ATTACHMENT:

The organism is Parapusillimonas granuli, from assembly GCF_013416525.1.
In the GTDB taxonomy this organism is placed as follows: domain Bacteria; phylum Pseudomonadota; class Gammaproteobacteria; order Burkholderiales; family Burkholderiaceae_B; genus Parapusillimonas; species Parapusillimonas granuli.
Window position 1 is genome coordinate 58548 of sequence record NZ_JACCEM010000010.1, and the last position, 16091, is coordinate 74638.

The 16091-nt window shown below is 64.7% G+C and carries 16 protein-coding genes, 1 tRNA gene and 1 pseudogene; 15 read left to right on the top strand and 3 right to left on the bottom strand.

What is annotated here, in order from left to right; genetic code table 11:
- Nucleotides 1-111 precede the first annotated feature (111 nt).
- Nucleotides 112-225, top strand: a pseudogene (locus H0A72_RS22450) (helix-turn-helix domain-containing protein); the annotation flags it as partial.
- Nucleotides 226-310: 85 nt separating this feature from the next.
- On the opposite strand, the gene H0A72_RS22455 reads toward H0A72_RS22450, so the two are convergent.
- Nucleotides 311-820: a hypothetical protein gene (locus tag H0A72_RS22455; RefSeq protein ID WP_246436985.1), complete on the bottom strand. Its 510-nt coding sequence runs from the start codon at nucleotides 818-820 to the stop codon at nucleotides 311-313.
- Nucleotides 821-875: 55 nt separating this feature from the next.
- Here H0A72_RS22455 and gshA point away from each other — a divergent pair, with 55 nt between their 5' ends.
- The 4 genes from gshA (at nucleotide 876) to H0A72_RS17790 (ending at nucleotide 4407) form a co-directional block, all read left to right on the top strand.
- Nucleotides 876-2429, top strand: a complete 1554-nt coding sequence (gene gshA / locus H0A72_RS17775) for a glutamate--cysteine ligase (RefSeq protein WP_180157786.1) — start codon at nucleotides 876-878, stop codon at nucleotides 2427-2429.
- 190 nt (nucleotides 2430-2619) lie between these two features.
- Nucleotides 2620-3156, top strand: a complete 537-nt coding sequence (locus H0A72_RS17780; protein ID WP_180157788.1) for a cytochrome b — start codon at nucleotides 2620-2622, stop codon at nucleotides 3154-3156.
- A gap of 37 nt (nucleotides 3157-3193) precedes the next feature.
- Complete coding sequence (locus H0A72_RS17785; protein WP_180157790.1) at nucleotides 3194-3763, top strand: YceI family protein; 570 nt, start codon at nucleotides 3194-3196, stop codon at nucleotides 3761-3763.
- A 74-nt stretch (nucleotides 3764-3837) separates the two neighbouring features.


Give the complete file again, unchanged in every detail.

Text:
The organism is Parapusillimonas granuli, from assembly GCF_013416525.1.
In the GTDB taxonomy this organism is placed as follows: domain Bacteria; phylum Pseudomonadota; class Gammaproteobacteria; order Burkholderiales; family Burkholderiaceae_B; genus Parapusillimonas; species Parapusillimonas granuli.
Window position 1 is genome coordinate 58548 of sequence record NZ_JACCEM010000010.1, and the last position, 16091, is coordinate 74638.

The 16091-nt window shown below is 64.7% G+C and carries 16 protein-coding genes, 1 tRNA gene and 1 pseudogene; 15 read left to right on the top strand and 3 right to left on the bottom strand.

What is annotated here, in order from left to right; genetic code table 11:
- Nucleotides 1-111 precede the first annotated feature (111 nt).
- Nucleotides 112-225, top strand: a pseudogene (locus H0A72_RS22450) (helix-turn-helix domain-containing protein); the annotation flags it as partial.
- Nucleotides 226-310: 85 nt separating this feature from the next.
- On the opposite strand, the gene H0A72_RS22455 reads toward H0A72_RS22450, so the two are convergent.
- Nucleotides 311-820: a hypothetical protein gene (locus tag H0A72_RS22455; RefSeq protein ID WP_246436985.1), complete on the bottom strand. Its 510-nt coding sequence runs from the start codon at nucleotides 818-820 to the stop codon at nucleotides 311-313.
- Nucleotides 821-875: 55 nt separating this feature from the next.
- Here H0A72_RS22455 and gshA point away from each other — a divergent pair, with 55 nt between their 5' ends.
- The 4 genes from gshA (at nucleotide 876) to H0A72_RS17790 (ending at nucleotide 4407) form a co-directional block, all read left to right on the top strand.
- Nucleotides 876-2429, top strand: a complete 1554-nt coding sequence (gene gshA / locus H0A72_RS17775) for a glutamate--cysteine ligase (RefSeq protein WP_180157786.1) — start codon at nucleotides 876-878, stop codon at nucleotides 2427-2429.
- 190 nt (nucleotides 2430-2619) lie between these two features.
- Nucleotides 2620-3156, top strand: a complete 537-nt coding sequence (locus H0A72_RS17780; protein ID WP_180157788.1) for a cytochrome b — start codon at nucleotides 2620-2622, stop codon at nucleotides 3154-3156.
- A gap of 37 nt (nucleotides 3157-3193) precedes the next feature.
- Complete coding sequence (locus H0A72_RS17785; protein WP_180157790.1) at nucleotides 3194-3763, top strand: YceI family protein; 570 nt, start codon at nucleotides 3194-3196, stop codon at nucleotides 3761-3763.
- A 74-nt stretch (nucleotides 3764-3837) separates the two neighbouring features.